A UW-Eau Claire student is using her giving spirit to help schoolchildren in South Africa.
Betty Walter, a senior geology major at UW-Eau Claire from Rochester, Minn., has partnered with the Kliptown Youth Program for her service-learning project.
Kliptown Youth Program (KYP), a nonprofit organization founded in 2007, helps lift people from poverty through education. The organization’s goal is to provide basic necessities such as better schools, health clinics, electricity and sanitation.
The program is in Kliptown, South Africa, a township 10 miles southwest of Johannesburg. Kliptown is a place known for its cultural history and the significant role it played in shaping South African government.
“The purpose of my project is to raise donations for KYP and use the donations to buy tablets and school supplies, which I will deliver during my South Africa semester abroad,” Walter said.
The money Walter raises for KYP will provide resources for educational programs aimed at helping schoolchildren break the poverty cycle. The supplies donated by Walter and her fellow volunteers will be sent into classrooms to help with hands-on learning activities and meals. for children.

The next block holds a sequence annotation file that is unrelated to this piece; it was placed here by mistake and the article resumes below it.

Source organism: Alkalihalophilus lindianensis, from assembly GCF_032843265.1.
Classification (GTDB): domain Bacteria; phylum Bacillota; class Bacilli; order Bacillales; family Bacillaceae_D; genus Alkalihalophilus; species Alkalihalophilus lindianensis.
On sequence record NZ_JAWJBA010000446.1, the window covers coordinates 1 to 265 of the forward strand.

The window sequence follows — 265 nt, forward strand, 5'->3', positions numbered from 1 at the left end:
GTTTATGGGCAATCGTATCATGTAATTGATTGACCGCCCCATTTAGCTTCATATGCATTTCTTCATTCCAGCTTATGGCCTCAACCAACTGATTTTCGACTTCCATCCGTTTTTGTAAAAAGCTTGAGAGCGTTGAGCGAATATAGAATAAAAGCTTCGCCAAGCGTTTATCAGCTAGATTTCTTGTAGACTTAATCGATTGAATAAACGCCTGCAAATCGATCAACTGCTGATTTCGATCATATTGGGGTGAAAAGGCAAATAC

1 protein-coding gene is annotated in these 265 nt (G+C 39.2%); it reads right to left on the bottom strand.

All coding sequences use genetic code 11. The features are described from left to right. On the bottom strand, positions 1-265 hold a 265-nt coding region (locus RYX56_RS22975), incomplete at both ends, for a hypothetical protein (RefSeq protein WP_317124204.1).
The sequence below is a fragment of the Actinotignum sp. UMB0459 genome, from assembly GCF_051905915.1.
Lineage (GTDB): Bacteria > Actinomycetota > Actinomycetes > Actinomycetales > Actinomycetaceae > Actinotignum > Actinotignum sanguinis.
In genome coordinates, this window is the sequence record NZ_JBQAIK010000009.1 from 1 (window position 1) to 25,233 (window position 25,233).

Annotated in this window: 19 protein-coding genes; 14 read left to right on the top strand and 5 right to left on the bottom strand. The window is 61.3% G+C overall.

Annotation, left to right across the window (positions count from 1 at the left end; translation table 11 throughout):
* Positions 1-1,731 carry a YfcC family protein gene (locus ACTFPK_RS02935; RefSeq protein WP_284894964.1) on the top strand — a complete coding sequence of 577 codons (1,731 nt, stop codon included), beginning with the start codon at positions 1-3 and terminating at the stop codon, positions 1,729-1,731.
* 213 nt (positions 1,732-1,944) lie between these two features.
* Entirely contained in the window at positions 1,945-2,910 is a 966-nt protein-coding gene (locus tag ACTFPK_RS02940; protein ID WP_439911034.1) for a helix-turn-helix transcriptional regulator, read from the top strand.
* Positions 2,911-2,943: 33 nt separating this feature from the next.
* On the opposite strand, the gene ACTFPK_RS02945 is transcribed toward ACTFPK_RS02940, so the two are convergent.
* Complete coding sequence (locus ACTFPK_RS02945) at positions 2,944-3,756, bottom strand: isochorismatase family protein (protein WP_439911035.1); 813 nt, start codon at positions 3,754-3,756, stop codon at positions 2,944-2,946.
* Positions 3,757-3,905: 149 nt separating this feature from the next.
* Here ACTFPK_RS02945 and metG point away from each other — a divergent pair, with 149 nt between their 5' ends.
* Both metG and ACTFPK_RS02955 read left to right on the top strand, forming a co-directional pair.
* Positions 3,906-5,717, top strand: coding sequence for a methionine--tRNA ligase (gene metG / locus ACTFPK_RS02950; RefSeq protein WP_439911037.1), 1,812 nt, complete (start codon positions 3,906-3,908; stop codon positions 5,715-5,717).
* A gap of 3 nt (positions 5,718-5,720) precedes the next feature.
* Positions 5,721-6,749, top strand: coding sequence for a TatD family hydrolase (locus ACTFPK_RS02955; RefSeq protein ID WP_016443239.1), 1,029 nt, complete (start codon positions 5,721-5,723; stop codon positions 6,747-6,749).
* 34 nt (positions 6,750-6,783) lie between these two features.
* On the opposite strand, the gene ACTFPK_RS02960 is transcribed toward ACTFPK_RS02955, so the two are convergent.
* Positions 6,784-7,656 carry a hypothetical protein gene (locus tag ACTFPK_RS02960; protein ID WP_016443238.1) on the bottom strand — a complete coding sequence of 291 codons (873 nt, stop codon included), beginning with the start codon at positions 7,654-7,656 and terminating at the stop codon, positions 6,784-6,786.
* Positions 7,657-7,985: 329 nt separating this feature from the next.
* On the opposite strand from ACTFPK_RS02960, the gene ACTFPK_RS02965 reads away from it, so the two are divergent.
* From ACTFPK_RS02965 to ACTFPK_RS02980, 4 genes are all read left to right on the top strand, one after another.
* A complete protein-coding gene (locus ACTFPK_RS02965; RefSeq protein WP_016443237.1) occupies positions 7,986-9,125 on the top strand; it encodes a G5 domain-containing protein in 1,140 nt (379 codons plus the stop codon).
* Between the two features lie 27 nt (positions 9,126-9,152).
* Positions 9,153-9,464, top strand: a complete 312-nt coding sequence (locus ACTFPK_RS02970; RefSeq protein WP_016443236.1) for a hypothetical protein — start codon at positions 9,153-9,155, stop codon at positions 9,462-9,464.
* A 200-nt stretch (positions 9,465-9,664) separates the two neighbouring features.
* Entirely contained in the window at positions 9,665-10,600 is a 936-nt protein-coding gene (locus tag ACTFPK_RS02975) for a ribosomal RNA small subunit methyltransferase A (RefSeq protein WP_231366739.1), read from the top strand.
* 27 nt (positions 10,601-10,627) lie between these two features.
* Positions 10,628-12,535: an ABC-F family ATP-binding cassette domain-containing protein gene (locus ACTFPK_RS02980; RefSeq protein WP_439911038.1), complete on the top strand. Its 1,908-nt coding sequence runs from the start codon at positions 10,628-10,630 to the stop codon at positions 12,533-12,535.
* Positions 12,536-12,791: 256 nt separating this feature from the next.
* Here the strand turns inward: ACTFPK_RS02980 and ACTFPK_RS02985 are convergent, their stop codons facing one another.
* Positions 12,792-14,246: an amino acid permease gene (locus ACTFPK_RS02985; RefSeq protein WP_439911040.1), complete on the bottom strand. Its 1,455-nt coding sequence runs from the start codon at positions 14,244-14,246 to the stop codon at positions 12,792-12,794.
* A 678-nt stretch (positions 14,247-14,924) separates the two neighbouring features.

Due to a long history of apartheid and racial conflict, schoolchildren in South Africa struggle to gather the basic resources for school.
After hearing about KYP through UW-Eau Claire professors Brian Mahoney and Lori Snyder, Walter decided to be part of the project.
“Brian and Lori spoke passionately of how overwhelming, yet humbling, their journey was to Kliptown,” Walter said. “It was an eye-opening experience that challenged their perspectives and brought to light how privileged Americans really are.”
After years of segregation, Kliptown has struggled to integrate the black community into predominantly white neighborhoods. As a result, the village has come to be known as a “shack town,” where a large majority of the black community does not have equal access to quality housing or education.
Walter’s experiencing firsthand the harsh reality for children in Kliptown has impacted her outlook, she said.
“I have come to realize how different my narrative is from people who struggle to acquire basic human necessities,” she said.